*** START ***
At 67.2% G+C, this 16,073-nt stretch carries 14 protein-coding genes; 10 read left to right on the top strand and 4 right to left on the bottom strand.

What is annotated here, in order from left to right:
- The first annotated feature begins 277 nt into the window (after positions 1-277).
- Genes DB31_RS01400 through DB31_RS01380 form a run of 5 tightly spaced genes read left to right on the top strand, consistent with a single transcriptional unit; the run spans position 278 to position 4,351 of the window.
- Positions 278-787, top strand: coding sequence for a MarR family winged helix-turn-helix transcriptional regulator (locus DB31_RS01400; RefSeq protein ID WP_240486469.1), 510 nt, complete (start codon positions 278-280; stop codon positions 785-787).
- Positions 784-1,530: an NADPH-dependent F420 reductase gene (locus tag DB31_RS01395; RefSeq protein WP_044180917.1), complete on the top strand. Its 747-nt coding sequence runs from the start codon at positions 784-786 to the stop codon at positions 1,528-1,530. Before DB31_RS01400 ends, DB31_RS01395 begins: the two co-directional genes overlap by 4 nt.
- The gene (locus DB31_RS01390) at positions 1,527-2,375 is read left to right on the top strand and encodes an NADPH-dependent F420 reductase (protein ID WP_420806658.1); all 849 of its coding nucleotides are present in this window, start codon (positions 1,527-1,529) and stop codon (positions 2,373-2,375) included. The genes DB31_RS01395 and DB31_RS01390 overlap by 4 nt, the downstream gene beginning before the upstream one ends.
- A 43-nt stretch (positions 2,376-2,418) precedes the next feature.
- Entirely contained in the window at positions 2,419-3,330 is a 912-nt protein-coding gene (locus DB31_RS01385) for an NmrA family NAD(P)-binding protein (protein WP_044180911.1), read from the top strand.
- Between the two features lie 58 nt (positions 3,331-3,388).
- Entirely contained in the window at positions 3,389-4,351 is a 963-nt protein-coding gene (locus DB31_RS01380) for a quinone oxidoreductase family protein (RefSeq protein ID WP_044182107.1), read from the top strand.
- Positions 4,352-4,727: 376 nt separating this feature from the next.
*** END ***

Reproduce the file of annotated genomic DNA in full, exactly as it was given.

At 67.2% G+C, this 16,073-nt stretch carries 14 protein-coding genes; 10 read left to right on the top strand and 4 right to left on the bottom strand.

What is annotated here, in order from left to right:
- The first annotated feature begins 277 nt into the window (after positions 1-277).
- Genes DB31_RS01400 through DB31_RS01380 form a run of 5 tightly spaced genes read left to right on the top strand, consistent with a single transcriptional unit; the run spans position 278 to position 4,351 of the window.
- Positions 278-787, top strand: coding sequence for a MarR family winged helix-turn-helix transcriptional regulator (locus DB31_RS01400; RefSeq protein ID WP_240486469.1), 510 nt, complete (start codon positions 278-280; stop codon positions 785-787).
- Positions 784-1,530: an NADPH-dependent F420 reductase gene (locus tag DB31_RS01395; RefSeq protein WP_044180917.1), complete on the top strand. Its 747-nt coding sequence runs from the start codon at positions 784-786 to the stop codon at positions 1,528-1,530. Before DB31_RS01400 ends, DB31_RS01395 begins: the two co-directional genes overlap by 4 nt.
- The gene (locus DB31_RS01390) at positions 1,527-2,375 is read left to right on the top strand and encodes an NADPH-dependent F420 reductase (protein ID WP_420806658.1); all 849 of its coding nucleotides are present in this window, start codon (positions 1,527-1,529) and stop codon (positions 2,373-2,375) included. The genes DB31_RS01395 and DB31_RS01390 overlap by 4 nt, the downstream gene beginning before the upstream one ends.
- A 43-nt stretch (positions 2,376-2,418) precedes the next feature.
- Entirely contained in the window at positions 2,419-3,330 is a 912-nt protein-coding gene (locus DB31_RS01385) for an NmrA family NAD(P)-binding protein (protein WP_044180911.1), read from the top strand.
- Between the two features lie 58 nt (positions 3,331-3,388).
- Entirely contained in the window at positions 3,389-4,351 is a 963-nt protein-coding gene (locus DB31_RS01380) for a quinone oxidoreductase family protein (RefSeq protein ID WP_044182107.1), read from the top strand.
- Positions 4,352-4,727: 376 nt separating this feature from the next.